Classic Wholemeal Loaf

Those of you who follow my blog might recall that back in June I had a go at making bread for the first time. That was a Challah bread, and whilst certainly not perfect, it went down a treat with Will. So much so, that the next day he came back from the supermarket with some ‘Very Strong Wholemeal Flour’. I think this was a fairly unsubtle hint that he wanted me to bake him some wholemeal bread! So with the use-by date looming on the flour, I decided to have a go.

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Last weekend I baked bread for the first time; I don’t know how I have gone 40 years without doing so – it is so much fun! Given my inexperience, I probably should have chosen an easy bread to start with, but no, I decided to choose a pretty one instead 🙂 I found a recipe for a lovely looking plaited loaf on page 416 of Mary Berry’s Complete Cookbook. The bread is called Challah, and it is an important bread in Jewish cuisine. It is often eaten on Shabbat (Friday evening to Saturday evening), which is Judaism’s day of rest, so I guess it was appropriate that I baked it on a Saturday! During Shabbat, two Challah loaves feature as part of three special meals, and a blessing is recited over the bread during two of these meals. As I’m not Jewish, there were no blessings involved, but it was a small miracle that my loaves turned out as well as they did, and I was naturally very grateful for that!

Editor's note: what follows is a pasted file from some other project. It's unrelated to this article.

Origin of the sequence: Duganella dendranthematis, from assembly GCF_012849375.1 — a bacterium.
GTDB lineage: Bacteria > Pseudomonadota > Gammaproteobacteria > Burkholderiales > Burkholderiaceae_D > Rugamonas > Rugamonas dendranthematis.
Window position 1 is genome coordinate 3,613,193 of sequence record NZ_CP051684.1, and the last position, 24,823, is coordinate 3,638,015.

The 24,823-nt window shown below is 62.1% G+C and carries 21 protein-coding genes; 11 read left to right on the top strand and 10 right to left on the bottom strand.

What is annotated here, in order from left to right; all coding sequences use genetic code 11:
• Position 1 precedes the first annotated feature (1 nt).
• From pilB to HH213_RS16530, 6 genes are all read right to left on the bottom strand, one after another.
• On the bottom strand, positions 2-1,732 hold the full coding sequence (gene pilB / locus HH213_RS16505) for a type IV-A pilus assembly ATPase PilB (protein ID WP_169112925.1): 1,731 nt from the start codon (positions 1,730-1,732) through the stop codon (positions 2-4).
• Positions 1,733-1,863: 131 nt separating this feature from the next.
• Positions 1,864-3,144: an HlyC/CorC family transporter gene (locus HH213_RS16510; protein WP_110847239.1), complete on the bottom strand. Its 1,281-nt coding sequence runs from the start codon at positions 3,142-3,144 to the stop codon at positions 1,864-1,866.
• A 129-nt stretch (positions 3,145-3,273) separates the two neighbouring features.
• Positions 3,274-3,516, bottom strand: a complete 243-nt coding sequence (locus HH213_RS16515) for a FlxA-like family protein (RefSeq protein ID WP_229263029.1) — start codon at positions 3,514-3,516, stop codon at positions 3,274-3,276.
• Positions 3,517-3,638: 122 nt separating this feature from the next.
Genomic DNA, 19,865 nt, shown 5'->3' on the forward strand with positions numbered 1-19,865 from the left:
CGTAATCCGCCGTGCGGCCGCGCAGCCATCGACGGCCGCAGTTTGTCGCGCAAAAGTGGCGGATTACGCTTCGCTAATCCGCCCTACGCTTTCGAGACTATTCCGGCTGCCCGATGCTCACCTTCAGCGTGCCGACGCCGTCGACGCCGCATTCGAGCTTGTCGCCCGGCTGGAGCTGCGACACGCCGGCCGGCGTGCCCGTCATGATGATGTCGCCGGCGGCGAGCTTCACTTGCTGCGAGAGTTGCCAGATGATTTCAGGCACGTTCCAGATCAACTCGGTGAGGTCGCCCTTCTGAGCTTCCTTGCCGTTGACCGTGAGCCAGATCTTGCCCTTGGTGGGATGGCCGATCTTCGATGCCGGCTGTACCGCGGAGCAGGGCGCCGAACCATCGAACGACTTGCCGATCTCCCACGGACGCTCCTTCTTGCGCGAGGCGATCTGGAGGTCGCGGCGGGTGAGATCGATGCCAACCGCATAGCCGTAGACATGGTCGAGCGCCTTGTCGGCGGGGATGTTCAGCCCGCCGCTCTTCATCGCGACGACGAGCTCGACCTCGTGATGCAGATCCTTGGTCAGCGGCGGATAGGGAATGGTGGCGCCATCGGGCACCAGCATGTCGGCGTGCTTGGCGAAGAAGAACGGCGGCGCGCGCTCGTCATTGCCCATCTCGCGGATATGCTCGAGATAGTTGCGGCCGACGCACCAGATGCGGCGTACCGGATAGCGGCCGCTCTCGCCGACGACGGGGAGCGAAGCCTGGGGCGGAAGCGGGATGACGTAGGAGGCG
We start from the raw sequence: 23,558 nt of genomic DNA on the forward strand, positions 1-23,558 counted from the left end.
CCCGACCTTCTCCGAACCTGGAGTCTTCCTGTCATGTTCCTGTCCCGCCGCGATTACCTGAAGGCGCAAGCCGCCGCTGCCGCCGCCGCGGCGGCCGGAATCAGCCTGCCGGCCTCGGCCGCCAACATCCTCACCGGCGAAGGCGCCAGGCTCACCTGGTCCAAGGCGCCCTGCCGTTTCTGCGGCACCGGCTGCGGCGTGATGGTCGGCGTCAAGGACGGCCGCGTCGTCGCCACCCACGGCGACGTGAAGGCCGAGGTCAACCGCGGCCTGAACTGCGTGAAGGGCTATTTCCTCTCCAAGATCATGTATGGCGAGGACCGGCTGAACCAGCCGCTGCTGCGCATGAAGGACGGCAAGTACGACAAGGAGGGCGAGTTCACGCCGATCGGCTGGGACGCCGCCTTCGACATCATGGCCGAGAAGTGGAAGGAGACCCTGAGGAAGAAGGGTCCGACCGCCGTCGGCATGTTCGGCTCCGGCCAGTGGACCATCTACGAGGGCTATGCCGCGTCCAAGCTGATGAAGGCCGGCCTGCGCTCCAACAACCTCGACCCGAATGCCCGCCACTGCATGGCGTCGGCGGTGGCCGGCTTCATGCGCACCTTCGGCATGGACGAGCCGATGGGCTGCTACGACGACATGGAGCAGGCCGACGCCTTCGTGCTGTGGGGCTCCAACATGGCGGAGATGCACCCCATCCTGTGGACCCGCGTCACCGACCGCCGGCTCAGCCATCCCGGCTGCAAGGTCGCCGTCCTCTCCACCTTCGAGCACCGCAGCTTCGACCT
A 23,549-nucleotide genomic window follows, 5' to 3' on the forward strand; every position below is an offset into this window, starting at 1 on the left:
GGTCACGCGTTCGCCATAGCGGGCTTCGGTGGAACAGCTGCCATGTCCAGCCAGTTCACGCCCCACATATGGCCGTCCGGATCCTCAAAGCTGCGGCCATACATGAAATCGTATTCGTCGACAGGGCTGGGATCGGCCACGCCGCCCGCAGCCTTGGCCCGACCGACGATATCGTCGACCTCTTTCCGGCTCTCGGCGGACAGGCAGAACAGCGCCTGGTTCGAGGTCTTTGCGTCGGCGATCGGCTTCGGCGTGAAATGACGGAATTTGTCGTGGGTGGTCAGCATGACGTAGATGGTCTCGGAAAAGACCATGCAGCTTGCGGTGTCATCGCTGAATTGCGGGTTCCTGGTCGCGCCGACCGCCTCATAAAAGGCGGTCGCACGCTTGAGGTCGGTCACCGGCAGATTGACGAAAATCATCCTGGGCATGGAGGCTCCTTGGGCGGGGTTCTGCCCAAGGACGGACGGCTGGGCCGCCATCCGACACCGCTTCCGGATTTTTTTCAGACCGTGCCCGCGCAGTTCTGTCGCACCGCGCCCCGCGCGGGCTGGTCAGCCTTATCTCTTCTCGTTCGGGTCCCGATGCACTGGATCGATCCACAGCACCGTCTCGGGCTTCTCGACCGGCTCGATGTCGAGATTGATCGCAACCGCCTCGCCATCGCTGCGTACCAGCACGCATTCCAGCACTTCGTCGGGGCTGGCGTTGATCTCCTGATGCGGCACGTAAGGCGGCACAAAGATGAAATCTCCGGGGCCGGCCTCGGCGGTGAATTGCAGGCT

Making the Bread

Step 1: Gather the ingredients

First I gathered together all of the ingredients for making the bread:

  • 500 g strong white flour (plus extra for dusting)
  • 1 tbsp caster sugar
  • 2 tsp salt
  • 1 x 7 g sachet fast-action dried yeast
  • 250 ml lukewarm water
  • 2 large eggs (beaten)
  • 2 tbsp sunflower oil (plus extra for greasing)

Just a few notes on some of the ingredients for future reference; I used Allinson’s strong white bread flour, M&S table salt and Hovis fast action bread yeast. I spent quite some time researching which type of salt to use, as the recipe didn’t specify this. I learnt that when baking bread, it’s best to use non-iodised salt, such as sea salt, as iodine can give the bread an unpleasant flavour. It’s also best to use fine salt as opposed to coarse, as it’s easier to measure. Whilst fine sea salt would have been the best option, I only had coarse sea salt so I decided to use the table salt I had which didn’t list iodine as an ingredient (and hoped for the best).

Challah Ingredients
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